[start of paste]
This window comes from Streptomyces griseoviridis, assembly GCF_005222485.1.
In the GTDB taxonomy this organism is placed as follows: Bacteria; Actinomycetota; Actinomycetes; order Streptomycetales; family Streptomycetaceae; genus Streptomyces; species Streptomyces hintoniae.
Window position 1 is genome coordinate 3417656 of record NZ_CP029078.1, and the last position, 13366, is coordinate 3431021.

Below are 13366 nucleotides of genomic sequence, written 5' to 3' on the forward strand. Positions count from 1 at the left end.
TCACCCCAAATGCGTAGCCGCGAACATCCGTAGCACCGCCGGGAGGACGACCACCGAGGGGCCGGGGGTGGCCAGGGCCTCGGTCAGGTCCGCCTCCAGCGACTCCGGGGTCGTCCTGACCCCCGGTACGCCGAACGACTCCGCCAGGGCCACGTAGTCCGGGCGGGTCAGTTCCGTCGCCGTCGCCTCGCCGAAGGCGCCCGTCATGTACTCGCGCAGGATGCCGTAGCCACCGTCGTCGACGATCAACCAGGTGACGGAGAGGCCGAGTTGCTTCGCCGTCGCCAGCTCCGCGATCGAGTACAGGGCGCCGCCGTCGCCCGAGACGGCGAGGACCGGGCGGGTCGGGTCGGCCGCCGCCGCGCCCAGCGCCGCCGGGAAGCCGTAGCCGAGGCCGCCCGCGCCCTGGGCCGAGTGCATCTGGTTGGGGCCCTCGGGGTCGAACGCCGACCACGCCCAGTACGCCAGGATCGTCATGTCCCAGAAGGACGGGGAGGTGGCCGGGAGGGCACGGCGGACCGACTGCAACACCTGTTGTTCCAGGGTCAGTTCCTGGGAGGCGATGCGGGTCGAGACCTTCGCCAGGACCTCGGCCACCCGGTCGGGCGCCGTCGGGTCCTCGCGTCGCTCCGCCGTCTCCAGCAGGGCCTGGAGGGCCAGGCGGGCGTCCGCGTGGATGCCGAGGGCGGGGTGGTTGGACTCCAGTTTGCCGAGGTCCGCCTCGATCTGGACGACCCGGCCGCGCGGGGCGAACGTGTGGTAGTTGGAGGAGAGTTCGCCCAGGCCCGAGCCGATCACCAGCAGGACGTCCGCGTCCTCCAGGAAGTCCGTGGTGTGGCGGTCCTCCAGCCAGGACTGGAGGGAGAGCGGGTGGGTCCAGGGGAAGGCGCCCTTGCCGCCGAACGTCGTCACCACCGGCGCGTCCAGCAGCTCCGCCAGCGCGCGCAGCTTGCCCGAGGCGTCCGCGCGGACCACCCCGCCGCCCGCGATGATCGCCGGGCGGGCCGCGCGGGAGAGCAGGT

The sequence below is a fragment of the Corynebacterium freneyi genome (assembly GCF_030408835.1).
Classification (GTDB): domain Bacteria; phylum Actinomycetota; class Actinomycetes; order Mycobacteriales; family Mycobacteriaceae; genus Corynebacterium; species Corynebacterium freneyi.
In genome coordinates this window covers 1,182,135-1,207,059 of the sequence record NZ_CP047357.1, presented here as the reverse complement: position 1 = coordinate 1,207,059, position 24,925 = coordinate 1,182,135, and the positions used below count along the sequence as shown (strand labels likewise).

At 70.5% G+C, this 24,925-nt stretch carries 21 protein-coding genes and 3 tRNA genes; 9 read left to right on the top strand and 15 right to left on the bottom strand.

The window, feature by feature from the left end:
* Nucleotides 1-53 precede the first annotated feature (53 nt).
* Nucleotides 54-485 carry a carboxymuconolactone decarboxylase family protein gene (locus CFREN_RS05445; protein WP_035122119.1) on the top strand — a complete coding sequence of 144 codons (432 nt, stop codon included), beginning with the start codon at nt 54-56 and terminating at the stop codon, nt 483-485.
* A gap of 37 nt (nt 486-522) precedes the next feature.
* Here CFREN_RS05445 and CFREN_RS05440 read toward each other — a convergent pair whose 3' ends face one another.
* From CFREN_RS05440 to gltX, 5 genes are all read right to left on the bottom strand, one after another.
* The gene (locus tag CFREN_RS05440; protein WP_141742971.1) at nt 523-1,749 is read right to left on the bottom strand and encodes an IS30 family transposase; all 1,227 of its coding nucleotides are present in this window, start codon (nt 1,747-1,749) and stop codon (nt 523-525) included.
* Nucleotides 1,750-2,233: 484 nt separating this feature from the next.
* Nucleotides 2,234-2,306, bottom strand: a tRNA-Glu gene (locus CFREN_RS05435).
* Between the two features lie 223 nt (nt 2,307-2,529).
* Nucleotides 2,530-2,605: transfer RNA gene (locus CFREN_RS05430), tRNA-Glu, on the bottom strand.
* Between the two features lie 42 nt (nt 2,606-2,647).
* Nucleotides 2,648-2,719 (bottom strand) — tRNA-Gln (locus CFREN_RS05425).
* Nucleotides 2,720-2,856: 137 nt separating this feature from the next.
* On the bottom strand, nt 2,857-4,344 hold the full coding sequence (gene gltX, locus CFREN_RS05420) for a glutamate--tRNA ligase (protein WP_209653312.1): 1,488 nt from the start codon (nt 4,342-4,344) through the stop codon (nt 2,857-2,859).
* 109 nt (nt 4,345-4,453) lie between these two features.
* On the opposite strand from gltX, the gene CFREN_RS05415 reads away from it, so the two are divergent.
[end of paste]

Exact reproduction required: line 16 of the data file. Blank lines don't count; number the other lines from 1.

* The gene (locus tag CFREN_RS05440; protein WP_141742971.1) at nt 523-1,749 is read right to left on the bottom strand and encodes an IS30 family transposase; all 1,227 of its coding nucleotides are present in this window, start codon (nt 1,747-1,749) and stop codon (nt 523-525) included.